Theoretical Nanophysics

Breadcrumb Navigation


Tensor network studies of exotic phases in SU(N) Heisenberg models

Philippe Corboz (ETH Zurich)

30.11.2012 at 14:30 

Tensor networks are a class of variational wave functions enabling an efficient representation of quantum many-body states, where the accuracy can be systematically controlled by the so-called bond dimension. A well known example are matrix product states (MPS), the underlying tensor network of the density matrix renormalization group (DMRG) method, which has become the state-of-the-art tool to study (quasi-) one dimensional systems. Progress in quantum information theory, in particular a better understanding of entanglement in quantum many-body systems, has led to the development of tensor networks for two-dimensional systems, including e.g. projected entangled-pair states (PEPS) or the 2D multi-scale entanglement renormalization ansatz (MERA). These methods have recently been generalized to fermionic systems, and provide a promising route for the simulation of strongly correlated systems in two dimensions, in particular models where Quantum Monte Carlo fails due to the negative sign problem.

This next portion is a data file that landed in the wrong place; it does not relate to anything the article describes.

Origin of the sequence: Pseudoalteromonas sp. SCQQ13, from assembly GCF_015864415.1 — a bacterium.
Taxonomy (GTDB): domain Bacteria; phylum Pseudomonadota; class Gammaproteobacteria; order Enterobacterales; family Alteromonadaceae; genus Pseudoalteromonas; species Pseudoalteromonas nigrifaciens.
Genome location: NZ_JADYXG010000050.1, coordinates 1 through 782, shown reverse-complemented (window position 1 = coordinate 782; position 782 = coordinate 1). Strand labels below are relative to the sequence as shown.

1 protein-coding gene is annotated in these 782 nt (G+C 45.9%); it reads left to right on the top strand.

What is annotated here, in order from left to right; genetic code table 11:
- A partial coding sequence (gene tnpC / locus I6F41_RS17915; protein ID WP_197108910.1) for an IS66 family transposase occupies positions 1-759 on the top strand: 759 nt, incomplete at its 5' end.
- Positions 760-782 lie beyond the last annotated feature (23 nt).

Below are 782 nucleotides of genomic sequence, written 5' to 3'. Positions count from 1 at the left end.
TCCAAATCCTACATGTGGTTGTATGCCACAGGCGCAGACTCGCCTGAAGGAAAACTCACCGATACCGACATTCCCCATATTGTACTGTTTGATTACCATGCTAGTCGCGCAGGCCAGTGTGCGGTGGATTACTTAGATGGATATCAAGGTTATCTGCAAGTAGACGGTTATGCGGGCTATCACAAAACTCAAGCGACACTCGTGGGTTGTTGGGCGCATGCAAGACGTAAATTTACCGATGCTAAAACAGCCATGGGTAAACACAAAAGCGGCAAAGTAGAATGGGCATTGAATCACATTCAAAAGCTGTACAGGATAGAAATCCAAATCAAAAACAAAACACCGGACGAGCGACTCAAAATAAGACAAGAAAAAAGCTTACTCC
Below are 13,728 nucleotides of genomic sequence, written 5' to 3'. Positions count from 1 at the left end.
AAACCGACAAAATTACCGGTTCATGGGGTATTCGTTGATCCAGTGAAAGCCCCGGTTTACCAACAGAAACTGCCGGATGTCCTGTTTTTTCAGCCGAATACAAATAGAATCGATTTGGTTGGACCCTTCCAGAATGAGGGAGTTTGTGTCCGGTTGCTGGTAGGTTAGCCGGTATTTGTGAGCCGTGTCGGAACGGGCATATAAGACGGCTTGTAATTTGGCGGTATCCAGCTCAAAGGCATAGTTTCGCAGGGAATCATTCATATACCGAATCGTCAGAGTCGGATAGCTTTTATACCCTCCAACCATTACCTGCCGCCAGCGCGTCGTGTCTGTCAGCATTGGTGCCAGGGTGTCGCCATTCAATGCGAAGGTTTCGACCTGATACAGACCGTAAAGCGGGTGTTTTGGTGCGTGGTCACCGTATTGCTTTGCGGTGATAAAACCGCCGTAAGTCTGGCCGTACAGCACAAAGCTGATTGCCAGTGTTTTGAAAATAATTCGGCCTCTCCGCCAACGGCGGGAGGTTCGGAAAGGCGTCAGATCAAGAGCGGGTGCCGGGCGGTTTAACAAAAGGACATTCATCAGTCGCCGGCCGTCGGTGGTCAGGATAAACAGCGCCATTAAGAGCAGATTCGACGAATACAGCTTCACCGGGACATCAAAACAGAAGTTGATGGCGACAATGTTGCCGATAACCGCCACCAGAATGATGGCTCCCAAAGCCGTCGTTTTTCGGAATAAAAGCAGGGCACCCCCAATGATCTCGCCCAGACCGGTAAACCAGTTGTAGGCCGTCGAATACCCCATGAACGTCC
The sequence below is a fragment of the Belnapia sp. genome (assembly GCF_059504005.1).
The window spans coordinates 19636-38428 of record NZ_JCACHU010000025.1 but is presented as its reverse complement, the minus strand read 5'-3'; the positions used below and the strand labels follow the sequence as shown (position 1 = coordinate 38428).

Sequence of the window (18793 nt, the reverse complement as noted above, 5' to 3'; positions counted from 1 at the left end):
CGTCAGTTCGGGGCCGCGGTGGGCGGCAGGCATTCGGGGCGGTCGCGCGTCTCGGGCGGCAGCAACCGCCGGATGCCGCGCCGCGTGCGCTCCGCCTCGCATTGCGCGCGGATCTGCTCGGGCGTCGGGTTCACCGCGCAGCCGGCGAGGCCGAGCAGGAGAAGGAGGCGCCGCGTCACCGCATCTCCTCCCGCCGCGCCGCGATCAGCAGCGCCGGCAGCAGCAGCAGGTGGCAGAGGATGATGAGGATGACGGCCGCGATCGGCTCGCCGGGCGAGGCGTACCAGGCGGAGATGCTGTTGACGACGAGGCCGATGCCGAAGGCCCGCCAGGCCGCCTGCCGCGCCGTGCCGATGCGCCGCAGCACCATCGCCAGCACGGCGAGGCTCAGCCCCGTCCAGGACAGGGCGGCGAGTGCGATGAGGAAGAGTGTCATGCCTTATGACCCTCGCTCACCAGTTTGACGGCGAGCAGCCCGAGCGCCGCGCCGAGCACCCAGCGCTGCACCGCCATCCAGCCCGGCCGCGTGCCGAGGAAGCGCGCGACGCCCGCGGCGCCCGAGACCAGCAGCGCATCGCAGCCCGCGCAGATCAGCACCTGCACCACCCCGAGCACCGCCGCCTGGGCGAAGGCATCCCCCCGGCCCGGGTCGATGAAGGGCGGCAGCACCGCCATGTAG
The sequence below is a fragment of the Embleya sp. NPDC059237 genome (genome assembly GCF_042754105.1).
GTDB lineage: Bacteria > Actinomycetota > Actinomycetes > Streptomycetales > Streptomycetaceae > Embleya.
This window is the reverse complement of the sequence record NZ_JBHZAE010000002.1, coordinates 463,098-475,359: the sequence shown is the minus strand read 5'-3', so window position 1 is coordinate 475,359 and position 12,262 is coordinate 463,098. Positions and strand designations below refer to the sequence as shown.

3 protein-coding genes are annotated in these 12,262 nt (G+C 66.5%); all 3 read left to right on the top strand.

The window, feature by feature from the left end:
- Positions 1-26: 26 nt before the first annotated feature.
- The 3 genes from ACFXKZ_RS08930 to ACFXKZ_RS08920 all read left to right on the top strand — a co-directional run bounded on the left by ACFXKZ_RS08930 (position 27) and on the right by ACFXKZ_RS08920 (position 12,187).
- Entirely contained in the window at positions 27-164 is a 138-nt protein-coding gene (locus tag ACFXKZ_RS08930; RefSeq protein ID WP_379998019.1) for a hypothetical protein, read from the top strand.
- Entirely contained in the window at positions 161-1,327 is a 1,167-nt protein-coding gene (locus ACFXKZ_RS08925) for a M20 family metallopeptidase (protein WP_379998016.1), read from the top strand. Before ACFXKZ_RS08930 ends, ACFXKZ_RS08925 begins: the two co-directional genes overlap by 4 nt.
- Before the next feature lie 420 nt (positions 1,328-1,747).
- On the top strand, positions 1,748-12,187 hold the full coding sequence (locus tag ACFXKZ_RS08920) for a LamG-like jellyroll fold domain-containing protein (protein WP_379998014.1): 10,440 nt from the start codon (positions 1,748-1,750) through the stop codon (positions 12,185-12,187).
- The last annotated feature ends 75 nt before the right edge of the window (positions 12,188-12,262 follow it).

In this seminar I report on recent progress with infinite PEPS (iPEPS), which is an ansatz for a 2D wave function in the thermodynamic limit. I present simulation results for SU(N) Heisenberg models, which exhibit a rich variety of exotic phases on various lattices and values of N. These models have recently attracted increasing interest thanks to the proposals to realize SU(N) symmetric Hubbard models in experiments on ultracold alkaline-earth atoms in optical lattices. The N=4 case is also relevant for spin-orbital systems, since it is equivalent to the symmetric Kugel-Khomskii model, which describes the interaction between spin- and orbital degrees of freedom on a lattice. We show that this model exhibits an ordered ground state on the square and checkerboard lattice, however, on the honeycomb lattice we find that quantum fluctuations destroy any order, giving rise to a spin-orbital liquid.
Finally, I discuss prospects and future directions in the field of 2D tensor networks.

A449 - Theresienstr. 37